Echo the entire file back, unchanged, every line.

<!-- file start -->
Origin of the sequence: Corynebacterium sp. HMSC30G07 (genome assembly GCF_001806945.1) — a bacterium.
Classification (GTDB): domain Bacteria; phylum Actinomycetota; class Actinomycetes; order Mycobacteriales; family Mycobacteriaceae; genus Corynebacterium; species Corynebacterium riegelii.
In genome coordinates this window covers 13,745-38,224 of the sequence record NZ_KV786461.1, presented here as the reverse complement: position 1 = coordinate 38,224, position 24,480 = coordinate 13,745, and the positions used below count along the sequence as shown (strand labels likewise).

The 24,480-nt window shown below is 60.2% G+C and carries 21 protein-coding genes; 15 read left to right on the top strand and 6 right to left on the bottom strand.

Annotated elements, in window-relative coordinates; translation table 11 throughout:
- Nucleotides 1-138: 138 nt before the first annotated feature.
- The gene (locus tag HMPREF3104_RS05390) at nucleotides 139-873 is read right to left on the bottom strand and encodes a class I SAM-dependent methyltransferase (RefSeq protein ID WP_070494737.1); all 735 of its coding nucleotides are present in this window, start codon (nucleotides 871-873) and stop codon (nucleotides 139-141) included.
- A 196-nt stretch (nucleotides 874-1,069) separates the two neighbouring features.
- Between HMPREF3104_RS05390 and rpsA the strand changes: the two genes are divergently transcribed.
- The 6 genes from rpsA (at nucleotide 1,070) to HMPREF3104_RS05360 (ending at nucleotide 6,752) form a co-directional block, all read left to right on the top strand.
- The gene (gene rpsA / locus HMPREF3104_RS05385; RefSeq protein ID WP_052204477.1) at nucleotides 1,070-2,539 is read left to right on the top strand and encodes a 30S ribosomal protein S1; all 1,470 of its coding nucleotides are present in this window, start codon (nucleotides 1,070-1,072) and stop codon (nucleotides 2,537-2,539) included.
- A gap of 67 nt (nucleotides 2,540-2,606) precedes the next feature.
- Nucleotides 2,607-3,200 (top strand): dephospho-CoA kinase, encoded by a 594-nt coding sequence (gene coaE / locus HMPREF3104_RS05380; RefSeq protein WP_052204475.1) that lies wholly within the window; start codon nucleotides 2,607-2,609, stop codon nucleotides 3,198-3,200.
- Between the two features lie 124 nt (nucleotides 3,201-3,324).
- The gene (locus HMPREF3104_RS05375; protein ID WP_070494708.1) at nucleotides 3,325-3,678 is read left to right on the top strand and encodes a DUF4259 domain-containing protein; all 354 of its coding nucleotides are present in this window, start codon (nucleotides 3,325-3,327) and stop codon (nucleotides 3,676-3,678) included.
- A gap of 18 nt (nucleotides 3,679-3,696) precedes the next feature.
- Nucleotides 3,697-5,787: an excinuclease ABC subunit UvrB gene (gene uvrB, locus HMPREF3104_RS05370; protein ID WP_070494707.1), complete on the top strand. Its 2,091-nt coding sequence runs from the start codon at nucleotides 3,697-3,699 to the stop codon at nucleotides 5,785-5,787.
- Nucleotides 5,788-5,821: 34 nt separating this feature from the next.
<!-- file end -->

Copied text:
Origin of the sequence: Corynebacterium sp. HMSC30G07 (genome assembly GCF_001806945.1) — a bacterium.
Classification (GTDB): domain Bacteria; phylum Actinomycetota; class Actinomycetes; order Mycobacteriales; family Mycobacteriaceae; genus Corynebacterium; species Corynebacterium riegelii.
In genome coordinates this window covers 13,745-38,224 of the sequence record NZ_KV786461.1, presented here as the reverse complement: position 1 = coordinate 38,224, position 24,480 = coordinate 13,745, and the positions used below count along the sequence as shown (strand labels likewise).

The 24,480-nt window shown below is 60.2% G+C and carries 21 protein-coding genes; 15 read left to right on the top strand and 6 right to left on the bottom strand.

Annotated elements, in window-relative coordinates; translation table 11 throughout:
- Nucleotides 1-138: 138 nt before the first annotated feature.
- The gene (locus tag HMPREF3104_RS05390) at nucleotides 139-873 is read right to left on the bottom strand and encodes a class I SAM-dependent methyltransferase (RefSeq protein ID WP_070494737.1); all 735 of its coding nucleotides are present in this window, start codon (nucleotides 871-873) and stop codon (nucleotides 139-141) included.
- A 196-nt stretch (nucleotides 874-1,069) separates the two neighbouring features.
- Between HMPREF3104_RS05390 and rpsA the strand changes: the two genes are divergently transcribed.
- The 6 genes from rpsA (at nucleotide 1,070) to HMPREF3104_RS05360 (ending at nucleotide 6,752) form a co-directional block, all read left to right on the top strand.
- The gene (gene rpsA / locus HMPREF3104_RS05385; RefSeq protein ID WP_052204477.1) at nucleotides 1,070-2,539 is read left to right on the top strand and encodes a 30S ribosomal protein S1; all 1,470 of its coding nucleotides are present in this window, start codon (nucleotides 1,070-1,072) and stop codon (nucleotides 2,537-2,539) included.
- A gap of 67 nt (nucleotides 2,540-2,606) precedes the next feature.
- Nucleotides 2,607-3,200 (top strand): dephospho-CoA kinase, encoded by a 594-nt coding sequence (gene coaE / locus HMPREF3104_RS05380; RefSeq protein WP_052204475.1) that lies wholly within the window; start codon nucleotides 2,607-2,609, stop codon nucleotides 3,198-3,200.
- Between the two features lie 124 nt (nucleotides 3,201-3,324).
- The gene (locus HMPREF3104_RS05375; protein ID WP_070494708.1) at nucleotides 3,325-3,678 is read left to right on the top strand and encodes a DUF4259 domain-containing protein; all 354 of its coding nucleotides are present in this window, start codon (nucleotides 3,325-3,327) and stop codon (nucleotides 3,676-3,678) included.
- A gap of 18 nt (nucleotides 3,679-3,696) precedes the next feature.
- Nucleotides 3,697-5,787: an excinuclease ABC subunit UvrB gene (gene uvrB, locus HMPREF3104_RS05370; protein ID WP_070494707.1), complete on the top strand. Its 2,091-nt coding sequence runs from the start codon at nucleotides 3,697-3,699 to the stop codon at nucleotides 5,785-5,787.
- Nucleotides 5,788-5,821: 34 nt separating this feature from the next.